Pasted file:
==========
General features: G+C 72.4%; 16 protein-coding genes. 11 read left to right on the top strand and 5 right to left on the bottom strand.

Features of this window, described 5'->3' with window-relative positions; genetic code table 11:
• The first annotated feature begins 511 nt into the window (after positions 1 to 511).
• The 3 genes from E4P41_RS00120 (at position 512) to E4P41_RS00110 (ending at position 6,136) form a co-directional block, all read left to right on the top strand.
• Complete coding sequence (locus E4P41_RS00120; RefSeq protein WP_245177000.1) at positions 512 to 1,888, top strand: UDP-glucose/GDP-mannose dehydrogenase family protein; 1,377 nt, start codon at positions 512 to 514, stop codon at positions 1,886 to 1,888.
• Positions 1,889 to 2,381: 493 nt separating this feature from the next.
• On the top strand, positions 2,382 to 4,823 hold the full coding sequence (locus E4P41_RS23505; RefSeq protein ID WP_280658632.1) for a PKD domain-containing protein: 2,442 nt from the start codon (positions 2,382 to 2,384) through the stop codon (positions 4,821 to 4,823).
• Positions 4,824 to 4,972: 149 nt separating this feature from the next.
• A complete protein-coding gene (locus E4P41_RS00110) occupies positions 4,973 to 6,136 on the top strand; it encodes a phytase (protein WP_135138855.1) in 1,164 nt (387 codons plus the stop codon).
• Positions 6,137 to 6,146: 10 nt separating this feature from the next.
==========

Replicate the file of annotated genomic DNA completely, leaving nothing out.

General features: G+C 72.4%; 16 protein-coding genes. 11 read left to right on the top strand and 5 right to left on the bottom strand.

Features of this window, described 5'->3' with window-relative positions; genetic code table 11:
• The first annotated feature begins 511 nt into the window (after positions 1 to 511).
• The 3 genes from E4P41_RS00120 (at position 512) to E4P41_RS00110 (ending at position 6,136) form a co-directional block, all read left to right on the top strand.
• Complete coding sequence (locus E4P41_RS00120; RefSeq protein WP_245177000.1) at positions 512 to 1,888, top strand: UDP-glucose/GDP-mannose dehydrogenase family protein; 1,377 nt, start codon at positions 512 to 514, stop codon at positions 1,886 to 1,888.
• Positions 1,889 to 2,381: 493 nt separating this feature from the next.
• On the top strand, positions 2,382 to 4,823 hold the full coding sequence (locus E4P41_RS23505; RefSeq protein ID WP_280658632.1) for a PKD domain-containing protein: 2,442 nt from the start codon (positions 2,382 to 2,384) through the stop codon (positions 4,821 to 4,823).
• Positions 4,824 to 4,972: 149 nt separating this feature from the next.
• A complete protein-coding gene (locus E4P41_RS00110) occupies positions 4,973 to 6,136 on the top strand; it encodes a phytase (protein WP_135138855.1) in 1,164 nt (387 codons plus the stop codon).
• Positions 6,137 to 6,146: 10 nt separating this feature from the next.